And, it seems, the cost of education is high: starting offers of US$31 million are expected to buy KBTU. Expressions of interest may be made until early November, at which point a bidding process will take place (these details included in case any of my blog readers ever felt like owning their own university and have some spare cash…).
The new owner is required to retain KBTU’s current profile i.e. range of academic specializations for at least 10 years, ensure that at least 50% of staff are Kazakh, promise to maintain student living conditions for the next five years, and retain use of the current buildings (including the iconic former Kazakh SSR Supreme Council in Almaty) for at least two years.
Further, the new owner may not re-sell or pass on its shares for at least two years and for the three years that follow may only do so with KazMunayGaz’s permission.
So KBTU is going private and it’s going to cost a helluva lot to buy it. And even once you’ve bought it, it’s not quite yours for a good decade, given the buying conditions.
I can’t wait to see who raids their piggy bank for this investment.
Ahn, Elise, John Dixon, and Larissa Chekmareva. 2018. “Looking at Kazakhstan’s Higher Education Landscape: From Transition to Transformation between 1920-2015.” In 25 Years of Transformations of Higher Education Systems in Post-Soviet Countries: Reform and Continuity, edited by Jeroen Huisman, Anna Smolentseva, and Isak D. Froumin, 199–227. Palgrave Studies in Global Higher Education. Palgrave Macmillan. www.palgrave.com/de/book/9783319529790.
Hartley, Matthew, Bryan Gopaul, Aida Sagintayeva, and Renata Apergenova. 2016. “Learning Autonomy: Higher Education Reform in Kazakhstan.” Higher Education 72 (3): 277–89. https://doi.org/10.1007/s10734-015-9953-z.
The honeymoon period of Uzbekistan’s now not-so-new President Mirziyoyev just keeps on going. Even hardened critics of what was once a solidly authoritarian regime in Uzbekistan are having to admit that the reform-driven new leader, who took the reins after the death of longstanding President Karimov following his death in December 2016, may be serious about making serious and positive change in the country.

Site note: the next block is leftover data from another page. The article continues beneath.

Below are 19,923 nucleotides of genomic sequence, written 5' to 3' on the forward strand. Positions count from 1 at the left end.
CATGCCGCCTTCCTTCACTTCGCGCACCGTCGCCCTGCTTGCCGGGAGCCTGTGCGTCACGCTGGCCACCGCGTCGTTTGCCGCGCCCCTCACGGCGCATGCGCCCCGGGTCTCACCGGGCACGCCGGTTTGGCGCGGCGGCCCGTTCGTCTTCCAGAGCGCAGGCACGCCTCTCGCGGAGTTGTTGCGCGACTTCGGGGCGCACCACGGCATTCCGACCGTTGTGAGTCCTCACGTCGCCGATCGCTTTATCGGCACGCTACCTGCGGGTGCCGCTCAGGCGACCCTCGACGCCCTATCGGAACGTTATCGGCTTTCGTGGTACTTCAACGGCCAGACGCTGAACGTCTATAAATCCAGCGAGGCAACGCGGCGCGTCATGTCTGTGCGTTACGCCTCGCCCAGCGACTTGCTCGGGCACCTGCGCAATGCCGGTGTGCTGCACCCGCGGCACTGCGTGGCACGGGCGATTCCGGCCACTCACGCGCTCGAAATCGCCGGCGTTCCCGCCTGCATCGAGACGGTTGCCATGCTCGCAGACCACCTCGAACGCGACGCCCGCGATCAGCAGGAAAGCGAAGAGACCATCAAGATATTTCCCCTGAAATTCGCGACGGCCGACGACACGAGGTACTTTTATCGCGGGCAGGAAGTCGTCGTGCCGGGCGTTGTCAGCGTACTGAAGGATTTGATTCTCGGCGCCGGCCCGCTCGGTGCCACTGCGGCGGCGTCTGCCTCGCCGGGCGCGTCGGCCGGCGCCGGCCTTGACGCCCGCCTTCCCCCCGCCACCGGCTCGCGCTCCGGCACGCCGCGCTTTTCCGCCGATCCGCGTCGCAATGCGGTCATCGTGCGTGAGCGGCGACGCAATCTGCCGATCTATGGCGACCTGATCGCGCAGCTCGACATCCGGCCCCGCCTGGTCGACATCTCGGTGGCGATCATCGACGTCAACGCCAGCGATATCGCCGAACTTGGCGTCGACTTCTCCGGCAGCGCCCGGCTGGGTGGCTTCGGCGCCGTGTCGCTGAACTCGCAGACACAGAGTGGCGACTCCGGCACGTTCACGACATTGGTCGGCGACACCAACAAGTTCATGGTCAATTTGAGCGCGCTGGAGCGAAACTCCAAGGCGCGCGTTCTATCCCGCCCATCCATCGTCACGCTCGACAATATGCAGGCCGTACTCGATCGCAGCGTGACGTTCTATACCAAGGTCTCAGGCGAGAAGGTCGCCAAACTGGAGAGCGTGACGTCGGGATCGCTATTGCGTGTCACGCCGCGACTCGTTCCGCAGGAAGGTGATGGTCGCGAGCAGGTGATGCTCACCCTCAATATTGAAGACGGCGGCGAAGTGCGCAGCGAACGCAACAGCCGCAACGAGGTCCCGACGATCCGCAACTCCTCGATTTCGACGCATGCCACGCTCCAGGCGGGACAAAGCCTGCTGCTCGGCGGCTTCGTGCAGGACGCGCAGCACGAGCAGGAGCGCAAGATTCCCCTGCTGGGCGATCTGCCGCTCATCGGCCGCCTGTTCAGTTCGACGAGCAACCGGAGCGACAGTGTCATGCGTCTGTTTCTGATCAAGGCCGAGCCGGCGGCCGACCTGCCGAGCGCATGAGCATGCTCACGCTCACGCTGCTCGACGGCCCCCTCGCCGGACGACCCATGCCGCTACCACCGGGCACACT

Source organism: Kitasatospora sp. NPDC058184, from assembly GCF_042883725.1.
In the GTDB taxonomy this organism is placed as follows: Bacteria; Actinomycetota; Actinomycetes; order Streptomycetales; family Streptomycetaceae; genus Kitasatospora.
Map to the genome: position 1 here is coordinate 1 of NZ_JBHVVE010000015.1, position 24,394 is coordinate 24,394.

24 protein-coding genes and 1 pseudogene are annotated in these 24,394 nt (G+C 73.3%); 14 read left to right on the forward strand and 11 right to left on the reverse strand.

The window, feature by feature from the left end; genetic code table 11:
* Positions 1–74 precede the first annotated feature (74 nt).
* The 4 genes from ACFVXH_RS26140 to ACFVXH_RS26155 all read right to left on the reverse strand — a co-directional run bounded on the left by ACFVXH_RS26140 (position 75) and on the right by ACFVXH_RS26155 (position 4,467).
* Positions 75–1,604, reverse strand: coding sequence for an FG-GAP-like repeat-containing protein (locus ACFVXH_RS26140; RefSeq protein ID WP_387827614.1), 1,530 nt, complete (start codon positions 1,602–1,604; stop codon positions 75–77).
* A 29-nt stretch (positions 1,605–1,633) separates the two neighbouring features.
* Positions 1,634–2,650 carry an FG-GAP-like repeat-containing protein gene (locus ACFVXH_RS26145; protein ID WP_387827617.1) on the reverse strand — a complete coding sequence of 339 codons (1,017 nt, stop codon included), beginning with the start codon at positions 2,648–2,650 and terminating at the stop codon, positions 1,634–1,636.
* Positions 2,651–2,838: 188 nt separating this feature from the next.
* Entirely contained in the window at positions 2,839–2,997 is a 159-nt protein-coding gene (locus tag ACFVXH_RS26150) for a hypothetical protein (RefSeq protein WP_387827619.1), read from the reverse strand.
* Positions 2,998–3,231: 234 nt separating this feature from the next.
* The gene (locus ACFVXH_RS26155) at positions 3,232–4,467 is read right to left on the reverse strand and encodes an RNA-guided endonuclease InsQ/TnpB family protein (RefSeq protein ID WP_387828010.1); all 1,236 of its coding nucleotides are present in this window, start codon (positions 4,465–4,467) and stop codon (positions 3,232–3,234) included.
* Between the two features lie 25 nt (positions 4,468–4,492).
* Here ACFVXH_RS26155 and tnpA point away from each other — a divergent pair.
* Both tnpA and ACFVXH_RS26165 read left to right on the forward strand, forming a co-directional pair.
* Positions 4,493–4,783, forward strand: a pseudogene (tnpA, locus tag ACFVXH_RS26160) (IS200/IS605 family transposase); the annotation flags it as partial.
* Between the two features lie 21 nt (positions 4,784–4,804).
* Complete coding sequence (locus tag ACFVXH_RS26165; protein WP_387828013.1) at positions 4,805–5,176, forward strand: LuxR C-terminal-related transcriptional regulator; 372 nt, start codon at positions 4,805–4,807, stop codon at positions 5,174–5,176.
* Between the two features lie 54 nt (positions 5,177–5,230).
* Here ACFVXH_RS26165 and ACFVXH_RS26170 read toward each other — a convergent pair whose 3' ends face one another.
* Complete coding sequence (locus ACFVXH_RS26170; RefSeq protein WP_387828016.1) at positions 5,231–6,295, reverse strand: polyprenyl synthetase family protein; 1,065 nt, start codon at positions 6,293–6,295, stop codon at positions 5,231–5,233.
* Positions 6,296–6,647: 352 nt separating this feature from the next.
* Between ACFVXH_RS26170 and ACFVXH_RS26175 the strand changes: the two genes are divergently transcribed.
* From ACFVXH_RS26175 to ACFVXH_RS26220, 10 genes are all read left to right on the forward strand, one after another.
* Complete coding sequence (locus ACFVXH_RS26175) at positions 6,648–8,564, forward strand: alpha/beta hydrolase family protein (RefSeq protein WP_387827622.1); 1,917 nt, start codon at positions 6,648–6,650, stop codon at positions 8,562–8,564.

I have already reported on a historic recent trip by Mirziyoyev to the United States as one indication of the country’s new openness and readiness to engage with the world.
Today, I want to focus on Uzbekistan’s relations with neighbour Tajikistan. Historically frosty at best, the two countries mainly seem to disagree about water and borders – but of course the relationship is more complex than that. Yet in recent months, international roads that have long been closed are beginning to open and there are a small but growing number of direct flights between the two countries. There is a buzz around the possibilities for bilateral tourism and trade, the turnover of which has already doubled.
Following a state visit by Mirziyoyev to Tajikistan this March, his Tajik counterpart Rahmon has this week made a return visit. The agenda for the two day visit was wide-ranging, with talks and agreements planned spanning commerce to music. It was the first official visit by a Tajik leader to Uzbekistan since 1998, according to news agency Radio Free Europe/Radio Liberty.
In the field of education, bilateral relations have been warming up since before this week’s official state visit. At the start of this month, an agreement between Tajikistan’s top ranked National University and Uzbekistan’s Samarqand State University was signed. It’s quite a broad agreement to cooperate on research, but is an important addition to Tajik National University’s existing partnerships with states universities in the Uzbek cities of Andijon, Ferghana and Tashkent.
Hopefully the relationships between universities and colleges in both countries will continue to improve, paving the way for greater exchanges of people and ideas. And improving cooperation in education may also help underpin a strong foundation for the countries’ broader bilateral relations.
A good news story to end the week!